Lionfish are decimating native fish in the Caribbean. They also make flaky, buttery filets. A fish that’s unwelcome and tasty? That sounds like a recipe for guilt-free tacos. But lionfish are venomous too, and can carry naturally occurring toxins. Is eating them a good idea?
Marine scientists, conservationists and food safety experts echo a resounding “yes.” Eating lionfish is a great idea, they say. Just be smart about it.
A beastly problem
Lionfish do not belong in the tropical Atlantic. Their natural domain is in the South Pacific and Indian Oceans, where they are a normal and healthy part of reef ecosystems. But about 30 years ago, the red-and-white striped fish showed up off the Florida coast. They’ve expanded quickly since, bulldozing native fish populations in the Caribbean and up the Eastern Seaboard.
Lionfish eat anything they can. But native species, including small reef fish like baby snapper and grouper, don’t recognize them as voracious predators. In the Bahamas, prey fish biomass fell by 65 to 95 percent after the invasion says Stephanie Green, a marine scientist at Stanford’s Center for Ocean Solutions. Sharks don’t see lionfish as a meal either. So the invaders spread, unchecked, devastating reef ecosystems and fisheries.
Since lionfish are also prolific breeders, and range from shallow mangroves to non-reef habitats more than 1,000 feet deep, they’re very hard to wipe out once established, Green says. People are trying though. With nets and spears, divers and scientists are taking to the water to turn the hunters into the hunted.
Hunting the hunters
Lionfish derbies, competitions to catch the most, largest and smallest specimens, have gained popularity in recent years. Green is an expert on killing lionfish too; she’s the chief scientist for Key Largo Florida’s annual lionfish derby.
Culls like Key Largo’s began as recreation, Green says, “but then we realized we could eat lionfish and they were quite tasty.” Participants now come for cash and prizes — and lunch.
Besides the winnings, “the best incentive for collecting lionfish is eating them,” explains marine biologist Mark Hixon of the University of Hawaii at Manoa. “They are delicious.”
Yes, lionfish are yummy, but eating them also raises a few concerns.
Most notable are the long needle-sharp spines that rise from their backs and sides like tournament flags. Such spines can deliver a painful sting, from venom glands in the fish’s fins. Fileting takes a delicate touch, to avoid pricking a finger. But venom is only dangerous if injected, so it won’t spoil the meat. And because cooking deactivates the venom, don’t worry about that fish fry.
A few years ago, lionfish also raised alarms in connection with ciguatera — a kind of food poisoning caused by toxins that accumulate in the meat of large reef fish. The U.S. Food and Drug Administration added them to its list of ciguatera-associated species, which also includes other big reef predators like grouper, snapper and barracuda.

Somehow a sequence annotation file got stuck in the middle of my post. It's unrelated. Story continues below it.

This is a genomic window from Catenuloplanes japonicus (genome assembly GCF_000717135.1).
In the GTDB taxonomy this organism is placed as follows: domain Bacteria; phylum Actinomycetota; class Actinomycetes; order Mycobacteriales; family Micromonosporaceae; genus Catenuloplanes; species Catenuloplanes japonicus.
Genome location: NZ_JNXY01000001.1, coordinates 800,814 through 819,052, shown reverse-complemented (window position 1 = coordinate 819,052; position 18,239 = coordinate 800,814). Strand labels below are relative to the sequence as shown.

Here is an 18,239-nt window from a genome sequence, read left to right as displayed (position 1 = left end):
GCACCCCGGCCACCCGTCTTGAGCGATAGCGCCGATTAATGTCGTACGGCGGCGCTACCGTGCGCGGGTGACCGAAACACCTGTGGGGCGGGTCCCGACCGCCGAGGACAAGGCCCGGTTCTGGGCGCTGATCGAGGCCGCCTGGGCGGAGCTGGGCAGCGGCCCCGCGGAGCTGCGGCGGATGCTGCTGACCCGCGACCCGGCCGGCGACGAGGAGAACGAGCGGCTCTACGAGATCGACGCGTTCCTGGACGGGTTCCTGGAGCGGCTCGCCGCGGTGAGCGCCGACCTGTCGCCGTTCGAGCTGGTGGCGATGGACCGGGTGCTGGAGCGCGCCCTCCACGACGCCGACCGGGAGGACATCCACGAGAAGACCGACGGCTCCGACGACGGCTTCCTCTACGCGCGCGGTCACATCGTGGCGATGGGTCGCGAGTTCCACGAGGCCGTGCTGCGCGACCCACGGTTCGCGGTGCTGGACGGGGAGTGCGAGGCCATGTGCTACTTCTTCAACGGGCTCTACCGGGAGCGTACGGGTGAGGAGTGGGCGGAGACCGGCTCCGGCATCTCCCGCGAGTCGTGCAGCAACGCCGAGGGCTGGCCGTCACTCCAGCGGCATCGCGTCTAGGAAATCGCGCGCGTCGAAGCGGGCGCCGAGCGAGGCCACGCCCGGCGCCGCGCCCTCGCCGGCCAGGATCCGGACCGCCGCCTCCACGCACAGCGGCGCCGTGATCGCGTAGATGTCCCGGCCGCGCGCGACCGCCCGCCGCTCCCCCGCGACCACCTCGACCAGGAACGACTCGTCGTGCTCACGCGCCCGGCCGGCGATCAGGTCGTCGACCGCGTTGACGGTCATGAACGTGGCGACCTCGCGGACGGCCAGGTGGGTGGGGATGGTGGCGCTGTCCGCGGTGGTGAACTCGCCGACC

Whether lionfish can actually cause ciguatera food poisoning is debatable though. Tests of their raw meat may give false positives, Hixon found in a 2015 study. And there aren’t any known cases linking lionfish to the illness, he says.
The conditions that give rise to ciguatera also tend to be localized, so knowing where a fish was caught is a good first step. “Lionfish are tasty and safe to eat from most places,” explains Alison Robertson, a toxin researcher at the University of South Alabama, who lead the FDA’s investigation of ciguatera in lionfish. “[It’s] just that caution should be taken if any reef fish are collected from areas with a high risk.”
Eating lionfish is not only safe, Green says, it’s also sustainable. Most lionfish culls have been volunteer-run, from the dive and conservation communities. A burgeoning commercial fishery would mean more people hunting this species, she says: one of the most promising options for lionfish control.
There are tradeoffs though. “If you’re creating a fishery for an invasive species, does that mean it has to stay around?” Green asks. Opponents don’t want to manage lionfish populations, they want to eradicate them. And while Green agrees that extirpation is ideal, “that’s not really possible unfortunately,” she says. The invasion is too far gone, and there aren’t enough resources to root out the fish everywhere. A fishery would at least manage the symptoms of the problem.
Ready to fry up a lionfish dinner?
There’s a cookbook for that. But finding the fish at your local market isn’t always easy. It depends where you live. Lionfish is now seasonally available in the Caribbean and at restaurants and grocery stores in Florida. It’s harder to find elsewhere in the United States. Getting the fish into new markets is the next big challenge, Green says.
“How do you create consumer demand?” she asks. “One way is by having people ask for it.”
Want more? Stay tuned for our next post: a rockin’ recipe for lionfish ceviche from a famous Belizean chef.